Open Letter to Mattel: You Can Change the Ratio
Posted on February 4, 2015
This January 30, 2105 headline…
Mattel CEO feels ‘sense of urgency’ for new toys as Barbie ages
reminds me of this great November 19, 2014 TechCrunch headline…
Mattel Pulls Sexist Barbie Book “I Can Be A Computer Engineer” Off Amazon
but, I keep thinking: we can do more! I applaud not reinforcing sexism, but that’s not enough. I want to see Mattel promoting feminism [Feminism (noun): the radical notion that women are people].
My Big Idea
Mattel can address their relevancy concerns AND change the ratio. Really. Here’s how…first we need to see this headline:
Mattel hires 3 Badass Technologists to overhaul Barbie
Then, in 2045, we’ll see this headline:
Huge increase in Women in Tech credited to Mattel
Think about it. If Apple selling the first Macs in Radio Shack tipped the balance of women who received undergraduate degrees in computer science dramatically from 37 percent in 1985 to 18 percent in 2010, then Barbie getting her act together as a pro-STEM feminist could tip it back, and maybe even go all the way to 50/50.
Open Letter to Mattel
The disempowering storyline of your “Barbie the Computer Programmer” book got me thinking about how much impact you have in the lives of young girls, and I am writing this letter to encourage you to use that power for good. Programs to encourage girls to explore technology are popping up all over, in an attempt to change the societal view that computers are for boys. These organizations are doing great work, but what we need is a powerful social change agent. I think Barbie is that agent.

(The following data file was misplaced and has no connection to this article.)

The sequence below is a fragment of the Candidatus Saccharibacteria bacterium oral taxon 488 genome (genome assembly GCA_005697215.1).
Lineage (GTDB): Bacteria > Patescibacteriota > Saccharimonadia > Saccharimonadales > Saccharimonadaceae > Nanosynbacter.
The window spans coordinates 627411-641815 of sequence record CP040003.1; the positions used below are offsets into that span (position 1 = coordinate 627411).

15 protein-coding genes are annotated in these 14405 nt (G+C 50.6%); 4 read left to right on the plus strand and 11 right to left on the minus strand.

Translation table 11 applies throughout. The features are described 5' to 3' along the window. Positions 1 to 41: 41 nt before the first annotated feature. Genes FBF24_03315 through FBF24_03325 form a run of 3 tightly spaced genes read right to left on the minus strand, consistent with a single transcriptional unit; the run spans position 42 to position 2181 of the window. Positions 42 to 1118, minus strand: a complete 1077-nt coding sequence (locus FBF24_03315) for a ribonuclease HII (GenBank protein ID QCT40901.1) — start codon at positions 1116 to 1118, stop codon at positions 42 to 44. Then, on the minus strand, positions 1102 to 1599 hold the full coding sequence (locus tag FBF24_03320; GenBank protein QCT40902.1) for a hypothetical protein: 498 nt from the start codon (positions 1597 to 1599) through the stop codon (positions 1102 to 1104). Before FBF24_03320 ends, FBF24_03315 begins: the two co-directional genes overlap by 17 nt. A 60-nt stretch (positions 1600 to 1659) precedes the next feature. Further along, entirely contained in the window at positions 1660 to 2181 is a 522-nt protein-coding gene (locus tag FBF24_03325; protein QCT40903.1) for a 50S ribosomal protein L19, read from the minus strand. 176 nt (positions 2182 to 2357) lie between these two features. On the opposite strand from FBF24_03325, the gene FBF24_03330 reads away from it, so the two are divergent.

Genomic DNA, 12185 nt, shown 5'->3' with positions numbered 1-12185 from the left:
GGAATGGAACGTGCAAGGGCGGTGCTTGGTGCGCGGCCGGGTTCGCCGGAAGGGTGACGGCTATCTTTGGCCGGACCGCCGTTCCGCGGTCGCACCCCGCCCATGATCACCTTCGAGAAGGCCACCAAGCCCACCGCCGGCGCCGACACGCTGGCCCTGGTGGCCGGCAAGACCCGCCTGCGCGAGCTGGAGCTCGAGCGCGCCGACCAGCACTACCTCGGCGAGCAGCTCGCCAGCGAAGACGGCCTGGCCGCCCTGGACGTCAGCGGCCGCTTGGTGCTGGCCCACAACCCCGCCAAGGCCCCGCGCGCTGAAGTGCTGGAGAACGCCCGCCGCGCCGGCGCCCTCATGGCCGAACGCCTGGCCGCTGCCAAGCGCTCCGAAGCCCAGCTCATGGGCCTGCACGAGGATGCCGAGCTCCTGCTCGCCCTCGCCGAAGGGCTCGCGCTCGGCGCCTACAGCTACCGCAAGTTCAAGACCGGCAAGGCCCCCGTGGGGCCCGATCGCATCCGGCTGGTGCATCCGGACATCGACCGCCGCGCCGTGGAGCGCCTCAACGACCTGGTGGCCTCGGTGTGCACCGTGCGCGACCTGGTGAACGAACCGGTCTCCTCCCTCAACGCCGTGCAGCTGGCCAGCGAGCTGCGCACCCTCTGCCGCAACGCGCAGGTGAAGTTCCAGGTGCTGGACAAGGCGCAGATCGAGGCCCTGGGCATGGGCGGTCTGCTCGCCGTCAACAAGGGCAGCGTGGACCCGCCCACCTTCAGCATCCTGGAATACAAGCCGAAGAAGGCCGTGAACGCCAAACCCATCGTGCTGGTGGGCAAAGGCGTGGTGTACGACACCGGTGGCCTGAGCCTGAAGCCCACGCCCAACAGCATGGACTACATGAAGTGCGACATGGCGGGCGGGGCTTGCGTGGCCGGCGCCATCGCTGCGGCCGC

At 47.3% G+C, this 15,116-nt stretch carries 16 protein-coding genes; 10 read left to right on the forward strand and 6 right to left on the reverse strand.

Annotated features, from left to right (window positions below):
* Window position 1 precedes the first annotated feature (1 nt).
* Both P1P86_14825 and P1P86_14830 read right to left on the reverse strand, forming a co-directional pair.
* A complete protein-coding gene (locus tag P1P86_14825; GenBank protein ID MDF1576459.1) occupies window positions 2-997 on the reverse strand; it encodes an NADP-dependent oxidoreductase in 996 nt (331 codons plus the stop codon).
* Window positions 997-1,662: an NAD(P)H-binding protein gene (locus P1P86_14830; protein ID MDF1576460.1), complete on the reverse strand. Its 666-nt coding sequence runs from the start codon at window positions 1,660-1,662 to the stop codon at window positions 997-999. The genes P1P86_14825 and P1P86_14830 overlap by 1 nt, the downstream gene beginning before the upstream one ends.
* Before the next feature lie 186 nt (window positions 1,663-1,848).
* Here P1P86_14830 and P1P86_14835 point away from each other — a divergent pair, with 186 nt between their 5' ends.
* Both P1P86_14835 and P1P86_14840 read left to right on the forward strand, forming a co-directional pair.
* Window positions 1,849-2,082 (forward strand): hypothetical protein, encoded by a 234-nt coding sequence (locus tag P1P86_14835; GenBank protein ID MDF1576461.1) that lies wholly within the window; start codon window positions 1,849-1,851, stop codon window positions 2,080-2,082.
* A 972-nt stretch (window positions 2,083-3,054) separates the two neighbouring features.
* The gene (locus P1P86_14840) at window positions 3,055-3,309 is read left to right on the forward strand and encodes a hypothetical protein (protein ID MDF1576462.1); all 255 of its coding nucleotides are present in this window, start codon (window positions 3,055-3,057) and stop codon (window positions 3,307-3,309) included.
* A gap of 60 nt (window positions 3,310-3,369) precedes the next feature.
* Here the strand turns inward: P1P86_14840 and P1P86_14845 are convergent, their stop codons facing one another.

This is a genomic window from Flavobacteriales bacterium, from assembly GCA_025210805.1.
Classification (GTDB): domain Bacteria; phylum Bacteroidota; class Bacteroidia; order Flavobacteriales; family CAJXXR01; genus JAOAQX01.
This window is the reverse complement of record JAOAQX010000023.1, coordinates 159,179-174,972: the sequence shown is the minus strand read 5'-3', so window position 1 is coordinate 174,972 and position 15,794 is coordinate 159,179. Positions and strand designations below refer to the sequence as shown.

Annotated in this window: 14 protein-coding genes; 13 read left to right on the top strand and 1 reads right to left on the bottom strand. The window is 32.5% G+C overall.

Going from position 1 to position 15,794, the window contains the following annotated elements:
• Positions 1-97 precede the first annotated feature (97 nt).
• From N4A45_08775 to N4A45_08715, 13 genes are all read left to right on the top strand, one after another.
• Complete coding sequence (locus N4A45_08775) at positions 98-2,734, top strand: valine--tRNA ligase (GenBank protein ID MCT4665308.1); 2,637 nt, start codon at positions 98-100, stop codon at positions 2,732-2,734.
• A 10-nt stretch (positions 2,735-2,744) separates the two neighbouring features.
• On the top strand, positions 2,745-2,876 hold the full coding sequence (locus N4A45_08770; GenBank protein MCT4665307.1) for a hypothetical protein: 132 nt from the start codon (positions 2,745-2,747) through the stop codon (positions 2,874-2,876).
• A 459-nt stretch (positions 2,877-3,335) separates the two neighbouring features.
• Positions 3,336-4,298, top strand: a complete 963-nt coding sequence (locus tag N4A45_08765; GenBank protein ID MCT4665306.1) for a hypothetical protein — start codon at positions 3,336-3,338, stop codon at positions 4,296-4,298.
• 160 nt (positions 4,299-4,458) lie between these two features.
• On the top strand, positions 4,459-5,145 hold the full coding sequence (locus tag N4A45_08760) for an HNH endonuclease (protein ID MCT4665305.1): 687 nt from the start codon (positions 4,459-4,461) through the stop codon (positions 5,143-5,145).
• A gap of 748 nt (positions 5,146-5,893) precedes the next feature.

I recommend you hire the following women (yes, all three of them, together) to work with you to transform Barbie into a smart, analytical, creative computer programmer, across the brand: dolls, accessories, playsets, books, and videos.
Cate Huston – An experienced software engineer and more, Cate has written clearly about the challenges women face in the tech workforce, and the solutions. She would be an invaluable partner to craft a believable Barbie programmer, and if she had been on board, you would have never shipped “I Can Be A Computer Engineer” with that dialogue in the first place.
Omoju Miller – PhD candidate and Google employee, Omoju speaks honestly about technology’s diversity issues and promotes innovative ideas about curriculum. She grew up engineering her play with her sister using Barbie, LEGOs, and her imagination. Her enthusiasm for technology, combined with her data mining expertise, would bring your sales numbers back up with Barbie toys that are culturally relevant and fun.
Reshma Saujani – Founder of Girls Who Code, she notes in this Re/code post that “brands can actually go a long way toward reversing negative stereotypes of women in STEM.” She has direct experience working with girls who are interested in technology and could channel that into meaningful, believable storylines. She also might be able to connect you with some teenage game designers.
This dream team, coupled with your brand marketing influence, could truly #ChangeTheRatio.